The creator of 'The Wonder Years' reflects on its successful first season
MICHEL MARTIN, HOST:
With so many quality scripted television shows now and so many ways to watch them, remakes and reboots have become one way for Hollywood to try to grab some of those precious eyeballs. And there have been quite a few - "Will & Grace," "One Day At A Time," "Queer Eye," "The Conners." And you may have noticed that some of them have succeeded in reviving the magic of the original, and some have, well, not. But the creator of one such project achieved critical success this season by producing not so much a reboot, but a reimagining, giving a classic series its own compelling reason to exist. We're talking about Saladin K. Patterson, the creator and showrunner of ABC's "The Wonder Years," a coming-of-age comedy told from the perspective of a 12-year-old named Dean Williams.
(SOUNDBITE OF TV SHOW, "THE WONDER YEARS")
UNIDENTIFIED ACTOR: (As character) One thing about being 12 that hasn't changed over the decades is that it's around 12 where you figure out what your place is in the world. But being in my family made that hard. I'd never be as popular as my sister or as athletic as my brother, as smart as my mom or as bad as my dad.
MARTIN: Dean's "Wonder Years" transports us back to the late 1960s, but this time it follows a Black middle class family living in Montgomery, Ala. Patterson says he wasn't always sold on the idea.
SALADIN K PATTERSON: I was such a huge fan of the original. I did not want to be the person who messed up the legacy of "The Wonder Years." And I also did not want to be someone who was known who just did, like, a Black version of "The Wonder Years." When they were open to me kind of loosely basing it on my own family in Alabama - because I was like, if we're going to tell the story about a Black family in the late '60s, you know, let's not run from it. Let's set it in the South. Let's set it in Alabama, where I'm from. When 20th was OK with me loosely basing it on the experiences of my family members, my mom and my dad and my aunts and uncles who were of age during that time, that freed me up creatively to kind of be able to wrap my head around it and say, OK, well, now I can see what this can be and how it can be unique and specific.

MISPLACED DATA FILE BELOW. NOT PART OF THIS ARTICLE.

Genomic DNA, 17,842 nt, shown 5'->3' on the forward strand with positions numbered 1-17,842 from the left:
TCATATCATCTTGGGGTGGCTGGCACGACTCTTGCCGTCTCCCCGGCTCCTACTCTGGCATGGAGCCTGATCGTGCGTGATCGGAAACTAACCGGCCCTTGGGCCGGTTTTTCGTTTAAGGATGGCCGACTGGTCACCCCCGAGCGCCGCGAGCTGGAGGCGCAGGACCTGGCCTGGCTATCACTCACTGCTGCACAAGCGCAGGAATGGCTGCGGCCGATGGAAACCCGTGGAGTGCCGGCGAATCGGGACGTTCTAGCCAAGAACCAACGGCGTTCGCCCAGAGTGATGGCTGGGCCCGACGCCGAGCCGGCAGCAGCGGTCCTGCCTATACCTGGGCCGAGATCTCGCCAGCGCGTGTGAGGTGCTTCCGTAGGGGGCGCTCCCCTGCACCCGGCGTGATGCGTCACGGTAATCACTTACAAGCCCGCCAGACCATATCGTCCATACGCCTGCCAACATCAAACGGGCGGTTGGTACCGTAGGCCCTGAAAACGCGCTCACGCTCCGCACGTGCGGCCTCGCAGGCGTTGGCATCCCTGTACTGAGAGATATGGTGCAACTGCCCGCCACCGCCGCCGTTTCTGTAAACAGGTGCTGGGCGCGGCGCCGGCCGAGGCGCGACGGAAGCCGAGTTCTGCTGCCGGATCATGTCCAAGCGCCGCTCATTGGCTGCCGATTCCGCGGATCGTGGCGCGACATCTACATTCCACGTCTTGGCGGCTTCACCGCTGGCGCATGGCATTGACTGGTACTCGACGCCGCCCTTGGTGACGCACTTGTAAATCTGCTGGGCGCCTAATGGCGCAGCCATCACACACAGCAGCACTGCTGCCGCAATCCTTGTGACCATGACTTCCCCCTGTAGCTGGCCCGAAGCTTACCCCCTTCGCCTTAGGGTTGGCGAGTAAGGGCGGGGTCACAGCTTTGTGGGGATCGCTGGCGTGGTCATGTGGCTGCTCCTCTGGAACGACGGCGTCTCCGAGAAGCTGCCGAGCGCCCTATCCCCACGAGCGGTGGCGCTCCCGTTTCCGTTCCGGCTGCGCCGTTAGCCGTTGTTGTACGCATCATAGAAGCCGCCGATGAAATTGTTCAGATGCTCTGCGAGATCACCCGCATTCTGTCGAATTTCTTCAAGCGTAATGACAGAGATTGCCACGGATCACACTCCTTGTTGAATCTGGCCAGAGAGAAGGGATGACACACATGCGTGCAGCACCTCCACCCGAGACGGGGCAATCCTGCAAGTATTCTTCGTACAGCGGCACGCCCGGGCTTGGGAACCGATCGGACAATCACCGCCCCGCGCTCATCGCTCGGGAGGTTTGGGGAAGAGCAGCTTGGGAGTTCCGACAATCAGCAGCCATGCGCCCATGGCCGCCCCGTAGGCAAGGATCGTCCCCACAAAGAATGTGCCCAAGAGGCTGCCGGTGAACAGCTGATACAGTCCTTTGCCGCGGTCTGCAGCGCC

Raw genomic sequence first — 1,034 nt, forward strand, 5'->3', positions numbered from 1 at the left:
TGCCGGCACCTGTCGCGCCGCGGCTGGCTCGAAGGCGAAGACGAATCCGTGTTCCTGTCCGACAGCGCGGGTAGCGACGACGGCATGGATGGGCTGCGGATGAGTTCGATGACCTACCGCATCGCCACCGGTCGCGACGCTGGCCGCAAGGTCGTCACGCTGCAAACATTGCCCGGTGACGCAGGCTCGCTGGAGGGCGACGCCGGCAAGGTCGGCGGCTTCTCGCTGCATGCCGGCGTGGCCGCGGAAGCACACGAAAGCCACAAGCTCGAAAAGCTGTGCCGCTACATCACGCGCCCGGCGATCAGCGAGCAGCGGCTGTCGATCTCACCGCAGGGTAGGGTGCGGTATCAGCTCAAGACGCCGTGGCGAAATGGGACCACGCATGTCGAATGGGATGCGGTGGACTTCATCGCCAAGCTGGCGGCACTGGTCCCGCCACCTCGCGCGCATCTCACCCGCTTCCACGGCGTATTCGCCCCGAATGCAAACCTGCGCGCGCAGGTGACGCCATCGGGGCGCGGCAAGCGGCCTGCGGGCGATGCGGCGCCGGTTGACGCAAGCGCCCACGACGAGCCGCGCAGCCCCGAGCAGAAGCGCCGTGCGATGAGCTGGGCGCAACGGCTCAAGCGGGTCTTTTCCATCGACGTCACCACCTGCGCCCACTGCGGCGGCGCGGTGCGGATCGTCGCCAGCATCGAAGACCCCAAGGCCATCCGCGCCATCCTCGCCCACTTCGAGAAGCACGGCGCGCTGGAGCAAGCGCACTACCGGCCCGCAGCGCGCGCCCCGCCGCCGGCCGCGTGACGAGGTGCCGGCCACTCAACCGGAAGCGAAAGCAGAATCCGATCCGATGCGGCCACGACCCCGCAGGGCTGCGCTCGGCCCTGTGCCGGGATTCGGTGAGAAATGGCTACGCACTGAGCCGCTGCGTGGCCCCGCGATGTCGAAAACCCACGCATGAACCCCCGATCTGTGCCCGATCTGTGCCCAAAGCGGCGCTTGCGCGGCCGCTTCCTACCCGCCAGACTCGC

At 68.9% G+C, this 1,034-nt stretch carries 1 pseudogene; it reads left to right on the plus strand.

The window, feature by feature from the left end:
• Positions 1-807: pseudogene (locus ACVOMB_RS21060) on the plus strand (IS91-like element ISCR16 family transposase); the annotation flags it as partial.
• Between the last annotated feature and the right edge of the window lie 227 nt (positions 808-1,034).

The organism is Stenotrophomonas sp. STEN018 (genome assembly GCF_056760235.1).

MARTIN: You know, I'm so fascinated by your story, to be honest with you. I mean, you grew up in Montgomery. You went to MIT.
MARTIN: You have a degree in - do I have this right? - electrical engineering...
PATTERSON: Yes, that's correct.
MARTIN: ...From the Massachusetts Institute of Technology. Now you're showrunner and a writer for television. OK. I'm sure there's a book in there which I will look forward to reading. But how did all that happen? How did all that happen?
PATTERSON: You know, I'll be brief. The briefest answer I can give is it is the grace of God. I got to say that because it's one of those things where, you know, in terms of me landing in entertainment, I didn't know that much about the entertainment industry growing up. I was a math and science geek. And I tell my son that, you know, you could say geek with pride now. Back when I was growing up, that was a liability, you know.
MARTIN: Well, those were fighting words, but now it's like a T-shirt. Please.
PATTERSON: Thank you. You know, now all their heroes are geeks, which is great, which is great. But so I focused on that and leaned into that as my way out, as my way of having success.
MARTIN: So were they OK with - I mean, were they - I think in so many ways, a lot of African American first-generation professionals are like immigrants in the sense of they're immigrants in their own country, in the sense that, you know, their parents have sacrificed so much to get to a certain point. And they want their kids to be safe and well cared for. And so, you know, your mom, like, in the show, Dean's mom has a master's. And his dad is a musician, which is similar to your parents. But that's part of the tension there is, what have you given up for your art? What have you given up in order to provide for your family? And I...
MARTIN: ...If you don't mind my asking. Forgive me. I'm getting all in your business.
PATTERSON: Of course. No.
MARTIN: Did they think you were crazy, I mean, going to have MIT? You could have been like designing rockets and robots and stuff - to want to be a Hollywood - a screenwriter, scriptwriter, a showrunner. I mean, did they think, what have we done?
PATTERSON: You know, there were a series of discussions. I will say that. When I went to MIT, I think my family kind of breathed a sigh of relief, like, OK, he's going to be OK. And so when I told them all that I was going to leave electric engineering after graduating from MIT, and the first step was I told them I was going to go into psychology. So I went to grad school at Vanderbilt for clinical psychology. That was the one that was like, OK, it's good that you're going into psychology because you may be crazy because why - my dad's response was, you know, boy, you can starve as a psychologist, you know. And it was based on his experience and his frustrations with the music industry and having found himself as an adult having to reinvent himself, you know.